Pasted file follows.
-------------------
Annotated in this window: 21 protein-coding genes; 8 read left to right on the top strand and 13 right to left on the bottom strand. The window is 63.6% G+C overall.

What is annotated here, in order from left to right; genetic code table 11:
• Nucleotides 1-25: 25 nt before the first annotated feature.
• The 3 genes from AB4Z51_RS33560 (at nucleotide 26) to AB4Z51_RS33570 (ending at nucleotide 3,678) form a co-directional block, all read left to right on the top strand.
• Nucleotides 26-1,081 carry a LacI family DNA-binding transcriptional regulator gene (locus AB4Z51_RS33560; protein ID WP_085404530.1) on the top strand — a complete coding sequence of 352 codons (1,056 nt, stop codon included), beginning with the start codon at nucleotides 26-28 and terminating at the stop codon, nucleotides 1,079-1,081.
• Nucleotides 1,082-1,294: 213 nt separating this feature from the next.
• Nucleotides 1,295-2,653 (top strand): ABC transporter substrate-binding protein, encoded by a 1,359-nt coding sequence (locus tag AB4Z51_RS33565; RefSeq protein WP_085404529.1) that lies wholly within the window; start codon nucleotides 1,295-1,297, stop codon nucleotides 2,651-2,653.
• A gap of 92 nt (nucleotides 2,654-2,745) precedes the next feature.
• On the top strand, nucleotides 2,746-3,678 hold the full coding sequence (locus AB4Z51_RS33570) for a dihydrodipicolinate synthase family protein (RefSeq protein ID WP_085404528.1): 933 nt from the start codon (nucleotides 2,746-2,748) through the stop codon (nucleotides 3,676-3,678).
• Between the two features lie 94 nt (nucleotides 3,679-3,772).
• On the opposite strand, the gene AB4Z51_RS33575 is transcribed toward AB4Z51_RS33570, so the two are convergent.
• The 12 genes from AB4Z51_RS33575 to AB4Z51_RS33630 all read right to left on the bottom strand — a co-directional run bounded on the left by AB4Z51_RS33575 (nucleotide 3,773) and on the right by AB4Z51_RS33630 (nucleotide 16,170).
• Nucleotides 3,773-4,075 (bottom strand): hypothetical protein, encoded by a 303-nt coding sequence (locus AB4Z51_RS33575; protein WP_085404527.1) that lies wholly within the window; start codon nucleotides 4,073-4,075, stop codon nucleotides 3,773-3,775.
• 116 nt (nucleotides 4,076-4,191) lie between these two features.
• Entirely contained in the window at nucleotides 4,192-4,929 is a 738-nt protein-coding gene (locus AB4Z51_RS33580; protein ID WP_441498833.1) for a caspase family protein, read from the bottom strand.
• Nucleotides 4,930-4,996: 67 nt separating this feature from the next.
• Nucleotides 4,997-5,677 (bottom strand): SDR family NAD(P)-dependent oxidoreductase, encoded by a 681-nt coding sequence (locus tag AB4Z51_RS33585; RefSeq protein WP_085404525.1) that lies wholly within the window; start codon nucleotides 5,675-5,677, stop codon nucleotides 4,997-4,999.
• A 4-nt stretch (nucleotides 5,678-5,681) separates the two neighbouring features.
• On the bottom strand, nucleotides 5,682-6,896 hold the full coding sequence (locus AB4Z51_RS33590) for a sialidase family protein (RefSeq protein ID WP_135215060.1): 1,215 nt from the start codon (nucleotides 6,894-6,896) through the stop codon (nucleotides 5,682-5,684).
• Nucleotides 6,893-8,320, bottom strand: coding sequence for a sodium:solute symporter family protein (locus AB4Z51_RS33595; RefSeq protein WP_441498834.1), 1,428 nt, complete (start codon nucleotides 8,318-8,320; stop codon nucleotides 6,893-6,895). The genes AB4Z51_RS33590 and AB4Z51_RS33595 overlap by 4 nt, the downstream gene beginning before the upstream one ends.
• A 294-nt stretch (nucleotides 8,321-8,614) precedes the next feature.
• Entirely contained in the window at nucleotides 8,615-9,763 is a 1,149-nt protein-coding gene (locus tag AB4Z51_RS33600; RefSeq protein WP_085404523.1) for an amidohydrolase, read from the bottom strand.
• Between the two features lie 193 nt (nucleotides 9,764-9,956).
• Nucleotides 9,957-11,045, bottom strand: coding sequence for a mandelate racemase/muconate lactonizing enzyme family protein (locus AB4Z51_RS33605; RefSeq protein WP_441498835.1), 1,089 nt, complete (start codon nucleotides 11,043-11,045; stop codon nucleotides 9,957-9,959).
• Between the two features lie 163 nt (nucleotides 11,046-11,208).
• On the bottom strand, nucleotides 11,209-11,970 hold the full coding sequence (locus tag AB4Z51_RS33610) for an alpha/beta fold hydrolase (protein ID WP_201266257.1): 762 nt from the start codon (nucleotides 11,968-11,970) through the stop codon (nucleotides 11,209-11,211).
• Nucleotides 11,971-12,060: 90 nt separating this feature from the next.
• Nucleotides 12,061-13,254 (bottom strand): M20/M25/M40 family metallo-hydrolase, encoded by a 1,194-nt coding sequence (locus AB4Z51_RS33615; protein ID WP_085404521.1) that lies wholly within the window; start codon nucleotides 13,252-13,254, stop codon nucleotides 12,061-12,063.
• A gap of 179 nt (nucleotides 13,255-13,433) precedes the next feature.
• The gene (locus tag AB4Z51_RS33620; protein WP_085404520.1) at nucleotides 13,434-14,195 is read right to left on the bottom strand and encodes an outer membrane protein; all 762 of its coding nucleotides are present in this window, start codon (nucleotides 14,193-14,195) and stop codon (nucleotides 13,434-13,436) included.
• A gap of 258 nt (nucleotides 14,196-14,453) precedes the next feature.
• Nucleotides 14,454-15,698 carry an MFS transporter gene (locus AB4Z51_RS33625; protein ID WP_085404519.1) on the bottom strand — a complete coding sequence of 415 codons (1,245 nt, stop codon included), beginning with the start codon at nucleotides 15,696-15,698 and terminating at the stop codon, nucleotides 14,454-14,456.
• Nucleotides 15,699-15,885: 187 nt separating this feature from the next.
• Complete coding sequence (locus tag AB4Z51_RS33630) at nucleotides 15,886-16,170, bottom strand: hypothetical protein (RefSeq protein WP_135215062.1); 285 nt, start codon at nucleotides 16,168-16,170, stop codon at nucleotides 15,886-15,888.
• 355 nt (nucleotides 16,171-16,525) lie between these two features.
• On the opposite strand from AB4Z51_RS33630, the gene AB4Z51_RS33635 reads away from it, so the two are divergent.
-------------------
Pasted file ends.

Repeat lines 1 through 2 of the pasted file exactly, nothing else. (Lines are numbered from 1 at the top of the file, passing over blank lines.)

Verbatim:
Annotated in this window: 21 protein-coding genes; 8 read left to right on the top strand and 13 right to left on the bottom strand. The window is 63.6% G+C overall.

What is annotated here, in order from left to right; genetic code table 11: